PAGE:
Thursday, June 11, 2015

Freda Salvador Is Making Cool-Girl Shoes You Can Walk in

Freda Salvador Is Making Cool-Girl Shoes You Can Walk in:

Cristina Palomo-Nelson and Megan Papay of Freda Salvador. Photo: Freda Salvador
Cristina Palomo-Nelson and Megan Papay of Freda Salvador. Photo: Freda Salvador
If I said, "Rag & Bone," more likely than not, an image of Newbury ankle boots might pop into your mind. Same, maybe, with "Chloé" and those flat, studded Suzanna booties or "Isabel Marant" and — whether the designer likes it or not — wedge sneakers. So while you might not yet recognize the brand name Freda Salvador — a faux moniker concocted by co-founders Megan Papay and Cristina Palomo-Nelson — it, too, may soon be known for its distinctive-yet-classic footwear. (I've been obsessed with the Star Jodhpur ankle boot, essentially a flat Chelsea bootie with a removable ringlet of metal-tipped fringe, since last year.) In a competitive marketplace packed with derivative designs or worse, it's refreshing to come across an original footwear brand that focuses on cool-girl details and wearability.

Papay and Palomo-Nelson founded Freda Salvador in 2011 and interestingly decided to base the company not in fashion-saturated New York or the runner-up American style capital, Los Angeles — but rather in San Francisco, a place better known for tech startups and North Face. Previously, Papay sampled different parts of the fashion industry in New York: the celebrity services department at Calvin Klein, fashion and beauty public relations, and her own accessories line. Her husband's job brought her out to San Francisco and she joined the design team at a shoe company, Anyi Lu, and met her future business partner, whose family has been in the shoe business for more than 65 years. Shoemaking "was always in my blood," said Palomo-Nelson, who holds a masters in fine art from the Academy of Art in San Francisco, and who also trained at Italian shoe design school, Ars Sutoria (Sarah Flint's alma mater).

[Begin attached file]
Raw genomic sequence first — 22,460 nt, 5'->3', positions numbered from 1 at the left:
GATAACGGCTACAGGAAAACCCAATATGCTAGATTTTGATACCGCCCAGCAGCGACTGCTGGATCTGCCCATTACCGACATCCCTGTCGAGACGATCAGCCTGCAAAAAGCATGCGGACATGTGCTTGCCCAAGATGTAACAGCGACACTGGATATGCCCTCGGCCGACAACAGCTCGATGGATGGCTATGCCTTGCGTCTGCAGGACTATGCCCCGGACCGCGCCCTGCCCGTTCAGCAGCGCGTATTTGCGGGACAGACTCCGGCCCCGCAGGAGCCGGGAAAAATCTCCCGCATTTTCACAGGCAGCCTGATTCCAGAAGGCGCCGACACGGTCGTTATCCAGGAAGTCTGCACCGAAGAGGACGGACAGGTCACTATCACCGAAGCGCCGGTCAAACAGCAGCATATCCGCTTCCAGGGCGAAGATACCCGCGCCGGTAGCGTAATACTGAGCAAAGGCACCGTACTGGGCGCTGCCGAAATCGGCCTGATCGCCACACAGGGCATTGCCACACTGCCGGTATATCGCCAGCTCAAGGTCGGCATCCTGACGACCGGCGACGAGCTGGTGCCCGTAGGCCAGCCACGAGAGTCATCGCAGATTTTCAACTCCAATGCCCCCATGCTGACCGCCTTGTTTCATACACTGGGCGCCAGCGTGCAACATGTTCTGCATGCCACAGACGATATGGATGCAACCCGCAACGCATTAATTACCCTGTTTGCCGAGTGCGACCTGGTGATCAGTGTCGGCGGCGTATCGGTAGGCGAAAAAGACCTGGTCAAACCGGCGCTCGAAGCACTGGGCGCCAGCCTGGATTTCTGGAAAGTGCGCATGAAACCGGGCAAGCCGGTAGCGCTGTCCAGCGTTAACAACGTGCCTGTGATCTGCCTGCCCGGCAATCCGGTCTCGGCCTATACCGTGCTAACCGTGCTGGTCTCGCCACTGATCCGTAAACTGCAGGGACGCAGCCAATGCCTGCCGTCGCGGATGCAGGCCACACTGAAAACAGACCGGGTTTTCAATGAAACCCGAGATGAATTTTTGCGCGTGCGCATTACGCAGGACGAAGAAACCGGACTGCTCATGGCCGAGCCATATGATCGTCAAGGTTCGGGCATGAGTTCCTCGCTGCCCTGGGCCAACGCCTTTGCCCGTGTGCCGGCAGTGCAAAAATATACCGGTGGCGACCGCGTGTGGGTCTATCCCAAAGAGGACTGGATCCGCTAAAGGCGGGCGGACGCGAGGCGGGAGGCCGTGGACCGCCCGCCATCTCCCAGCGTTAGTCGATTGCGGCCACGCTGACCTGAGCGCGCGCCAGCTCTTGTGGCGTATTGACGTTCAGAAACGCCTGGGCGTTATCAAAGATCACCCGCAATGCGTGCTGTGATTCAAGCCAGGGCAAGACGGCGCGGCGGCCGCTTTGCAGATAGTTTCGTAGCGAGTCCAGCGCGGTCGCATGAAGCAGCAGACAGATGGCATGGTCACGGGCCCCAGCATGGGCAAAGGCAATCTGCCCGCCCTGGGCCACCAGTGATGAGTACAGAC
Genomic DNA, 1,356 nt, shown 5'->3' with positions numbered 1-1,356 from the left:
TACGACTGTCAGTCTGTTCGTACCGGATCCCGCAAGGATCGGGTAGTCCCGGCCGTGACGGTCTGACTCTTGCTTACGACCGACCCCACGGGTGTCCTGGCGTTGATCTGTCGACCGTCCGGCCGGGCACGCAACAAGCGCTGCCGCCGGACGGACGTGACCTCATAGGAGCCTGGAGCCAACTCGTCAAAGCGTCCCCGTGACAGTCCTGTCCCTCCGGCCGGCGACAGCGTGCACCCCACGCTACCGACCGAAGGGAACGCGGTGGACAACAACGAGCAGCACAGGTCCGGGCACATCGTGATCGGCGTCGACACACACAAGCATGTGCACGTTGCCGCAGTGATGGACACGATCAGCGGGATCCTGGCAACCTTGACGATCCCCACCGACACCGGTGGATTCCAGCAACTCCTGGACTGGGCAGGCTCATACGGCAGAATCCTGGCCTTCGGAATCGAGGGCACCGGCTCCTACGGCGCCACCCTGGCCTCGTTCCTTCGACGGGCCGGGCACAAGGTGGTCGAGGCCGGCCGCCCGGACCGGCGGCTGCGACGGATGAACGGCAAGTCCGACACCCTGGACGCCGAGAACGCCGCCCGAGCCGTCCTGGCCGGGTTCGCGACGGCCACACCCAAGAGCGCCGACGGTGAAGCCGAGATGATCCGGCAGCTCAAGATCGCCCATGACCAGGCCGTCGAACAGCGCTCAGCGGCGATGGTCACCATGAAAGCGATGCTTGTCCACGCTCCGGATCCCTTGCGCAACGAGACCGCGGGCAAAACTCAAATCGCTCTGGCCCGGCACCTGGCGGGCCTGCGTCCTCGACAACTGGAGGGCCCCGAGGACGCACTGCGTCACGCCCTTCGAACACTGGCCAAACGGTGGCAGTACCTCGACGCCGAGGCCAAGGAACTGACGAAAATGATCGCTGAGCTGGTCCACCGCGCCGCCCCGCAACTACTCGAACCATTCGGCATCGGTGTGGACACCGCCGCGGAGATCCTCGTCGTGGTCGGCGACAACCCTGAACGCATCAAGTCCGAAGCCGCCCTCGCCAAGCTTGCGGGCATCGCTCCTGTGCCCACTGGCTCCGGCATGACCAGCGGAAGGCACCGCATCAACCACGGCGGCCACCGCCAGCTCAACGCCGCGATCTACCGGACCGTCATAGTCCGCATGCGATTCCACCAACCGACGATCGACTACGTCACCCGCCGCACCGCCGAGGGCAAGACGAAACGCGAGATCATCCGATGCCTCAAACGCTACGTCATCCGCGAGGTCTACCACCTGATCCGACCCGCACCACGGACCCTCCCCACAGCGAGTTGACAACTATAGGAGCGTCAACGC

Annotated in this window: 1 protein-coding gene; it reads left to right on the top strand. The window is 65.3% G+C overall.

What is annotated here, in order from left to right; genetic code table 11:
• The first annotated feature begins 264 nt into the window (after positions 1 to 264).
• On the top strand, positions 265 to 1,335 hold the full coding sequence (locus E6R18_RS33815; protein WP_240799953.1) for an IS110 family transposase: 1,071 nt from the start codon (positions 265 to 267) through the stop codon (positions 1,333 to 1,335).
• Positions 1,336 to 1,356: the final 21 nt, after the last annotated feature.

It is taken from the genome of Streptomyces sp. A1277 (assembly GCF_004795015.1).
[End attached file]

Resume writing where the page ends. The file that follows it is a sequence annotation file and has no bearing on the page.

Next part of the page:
Papay and Palomo-Nelson, who are so in sync they tend to finish each others' sentences, decided to name their brand Freda Salvador to "resonate a lifestyle." The "Freda" comes from the duo's admiration of feminist artist Frida Kahlo. "We love her badass-ness," says Palomo-Nelson, whose family business is based in El Salvador — hence, "Salvador."

A model wearing the Fly Gladiator Sandal from the summer 2015 collection. Photo: Freda Salvador
A model wearing the Fly Gladiator Sandal from the summer 2015 collection. Photo: Freda Salvador
The two founded Freda Salvador with a common mission and aesthetic. "We wanted the shoes to speak for themselves and be beautiful and be incredibly designed and just interesting," Palomo-Nelson said. "And once you put them on, and were wearing them for a couple hours, you would have this fun element of surprise, 'Hey, my feet don’t hurt!'"